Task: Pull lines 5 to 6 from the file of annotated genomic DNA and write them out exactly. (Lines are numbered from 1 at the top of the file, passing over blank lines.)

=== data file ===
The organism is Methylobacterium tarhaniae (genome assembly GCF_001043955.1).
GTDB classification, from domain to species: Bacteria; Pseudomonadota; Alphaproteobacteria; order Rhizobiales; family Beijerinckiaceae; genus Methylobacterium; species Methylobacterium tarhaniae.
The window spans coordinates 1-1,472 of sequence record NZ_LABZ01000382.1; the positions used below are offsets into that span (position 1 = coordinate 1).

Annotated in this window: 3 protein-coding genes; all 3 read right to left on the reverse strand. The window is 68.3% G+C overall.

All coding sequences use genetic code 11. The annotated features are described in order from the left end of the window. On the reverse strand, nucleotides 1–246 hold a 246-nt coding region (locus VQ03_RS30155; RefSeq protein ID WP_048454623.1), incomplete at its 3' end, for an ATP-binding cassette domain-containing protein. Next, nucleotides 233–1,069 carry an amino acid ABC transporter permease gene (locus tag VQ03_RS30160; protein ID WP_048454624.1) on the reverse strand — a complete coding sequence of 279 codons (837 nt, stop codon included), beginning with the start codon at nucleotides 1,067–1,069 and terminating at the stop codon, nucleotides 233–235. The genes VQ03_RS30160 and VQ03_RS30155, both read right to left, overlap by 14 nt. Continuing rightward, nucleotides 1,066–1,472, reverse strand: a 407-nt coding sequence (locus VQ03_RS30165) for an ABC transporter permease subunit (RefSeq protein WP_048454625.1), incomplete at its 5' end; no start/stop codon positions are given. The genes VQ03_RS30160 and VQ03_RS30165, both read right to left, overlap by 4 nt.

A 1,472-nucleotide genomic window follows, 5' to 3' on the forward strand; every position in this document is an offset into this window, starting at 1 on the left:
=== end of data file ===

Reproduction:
All coding sequences use genetic code 11. The annotated features are described in order from the left end of the window. On the reverse strand, nucleotides 1–246 hold a 246-nt coding region (locus VQ03_RS30155; RefSeq protein ID WP_048454623.1), incomplete at its 3' end, for an ATP-binding cassette domain-containing protein. Next, nucleotides 233–1,069 carry an amino acid ABC transporter permease gene (locus tag VQ03_RS30160; protein ID WP_048454624.1) on the reverse strand — a complete coding sequence of 279 codons (837 nt, stop codon included), beginning with the start codon at nucleotides 1,067–1,069 and terminating at the stop codon, nucleotides 233–235. The genes VQ03_RS30160 and VQ03_RS30155, both read right to left, overlap by 14 nt. Continuing rightward, nucleotides 1,066–1,472, reverse strand: a 407-nt coding sequence (locus VQ03_RS30165) for an ABC transporter permease subunit (RefSeq protein WP_048454625.1), incomplete at its 5' end; no start/stop codon positions are given. The genes VQ03_RS30160 and VQ03_RS30165, both read right to left, overlap by 4 nt.

A 1,472-nucleotide genomic window follows, 5' to 3' on the forward strand; every position in this document is an offset into this window, starting at 1 on the left: